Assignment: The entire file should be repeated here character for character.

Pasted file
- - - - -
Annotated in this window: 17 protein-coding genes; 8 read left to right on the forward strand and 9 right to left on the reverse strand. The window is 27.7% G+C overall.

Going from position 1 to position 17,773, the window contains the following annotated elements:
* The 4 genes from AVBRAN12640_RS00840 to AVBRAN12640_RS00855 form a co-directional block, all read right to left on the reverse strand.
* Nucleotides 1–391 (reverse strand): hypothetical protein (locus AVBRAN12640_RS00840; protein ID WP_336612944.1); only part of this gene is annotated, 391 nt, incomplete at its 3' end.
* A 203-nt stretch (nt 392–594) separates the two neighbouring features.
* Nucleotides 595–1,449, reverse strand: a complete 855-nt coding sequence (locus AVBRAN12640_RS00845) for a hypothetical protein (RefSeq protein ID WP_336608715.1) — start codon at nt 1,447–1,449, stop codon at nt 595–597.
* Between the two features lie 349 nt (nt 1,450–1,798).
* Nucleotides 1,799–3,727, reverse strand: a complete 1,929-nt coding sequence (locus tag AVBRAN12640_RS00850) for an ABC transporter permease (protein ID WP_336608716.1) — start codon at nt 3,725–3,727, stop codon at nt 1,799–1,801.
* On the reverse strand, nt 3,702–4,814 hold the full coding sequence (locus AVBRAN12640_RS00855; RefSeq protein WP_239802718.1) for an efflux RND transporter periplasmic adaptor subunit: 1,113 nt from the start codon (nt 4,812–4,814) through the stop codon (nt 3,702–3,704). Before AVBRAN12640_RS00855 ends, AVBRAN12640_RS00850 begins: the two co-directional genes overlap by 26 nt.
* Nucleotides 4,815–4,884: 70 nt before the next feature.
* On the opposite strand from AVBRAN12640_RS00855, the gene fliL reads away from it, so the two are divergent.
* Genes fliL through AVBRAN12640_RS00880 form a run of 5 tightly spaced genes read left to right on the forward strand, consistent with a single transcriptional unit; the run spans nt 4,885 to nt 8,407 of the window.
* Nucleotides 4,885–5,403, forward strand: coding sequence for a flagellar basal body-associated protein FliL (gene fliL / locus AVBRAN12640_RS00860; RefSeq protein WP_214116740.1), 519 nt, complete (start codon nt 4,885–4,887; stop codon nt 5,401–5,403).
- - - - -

Annotated in this window: 17 protein-coding genes; 8 read left to right on the forward strand and 9 right to left on the reverse strand. The window is 27.7% G+C overall.

Going from position 1 to position 17,773, the window contains the following annotated elements:
* The 4 genes from AVBRAN12640_RS00840 to AVBRAN12640_RS00855 form a co-directional block, all read right to left on the reverse strand.
* Nucleotides 1–391 (reverse strand): hypothetical protein (locus AVBRAN12640_RS00840; protein ID WP_336612944.1); only part of this gene is annotated, 391 nt, incomplete at its 3' end.
* A 203-nt stretch (nt 392–594) separates the two neighbouring features.
* Nucleotides 595–1,449, reverse strand: a complete 855-nt coding sequence (locus AVBRAN12640_RS00845) for a hypothetical protein (RefSeq protein ID WP_336608715.1) — start codon at nt 1,447–1,449, stop codon at nt 595–597.
* Between the two features lie 349 nt (nt 1,450–1,798).
* Nucleotides 1,799–3,727, reverse strand: a complete 1,929-nt coding sequence (locus tag AVBRAN12640_RS00850) for an ABC transporter permease (protein ID WP_336608716.1) — start codon at nt 3,725–3,727, stop codon at nt 1,799–1,801.
* On the reverse strand, nt 3,702–4,814 hold the full coding sequence (locus AVBRAN12640_RS00855; RefSeq protein WP_239802718.1) for an efflux RND transporter periplasmic adaptor subunit: 1,113 nt from the start codon (nt 4,812–4,814) through the stop codon (nt 3,702–3,704). Before AVBRAN12640_RS00855 ends, AVBRAN12640_RS00850 begins: the two co-directional genes overlap by 26 nt.
* Nucleotides 4,815–4,884: 70 nt before the next feature.
* On the opposite strand from AVBRAN12640_RS00855, the gene fliL reads away from it, so the two are divergent.
* Genes fliL through AVBRAN12640_RS00880 form a run of 5 tightly spaced genes read left to right on the forward strand, consistent with a single transcriptional unit; the run spans nt 4,885 to nt 8,407 of the window.
* Nucleotides 4,885–5,403, forward strand: coding sequence for a flagellar basal body-associated protein FliL (gene fliL / locus AVBRAN12640_RS00860; RefSeq protein WP_214116740.1), 519 nt, complete (start codon nt 4,885–4,887; stop codon nt 5,401–5,403).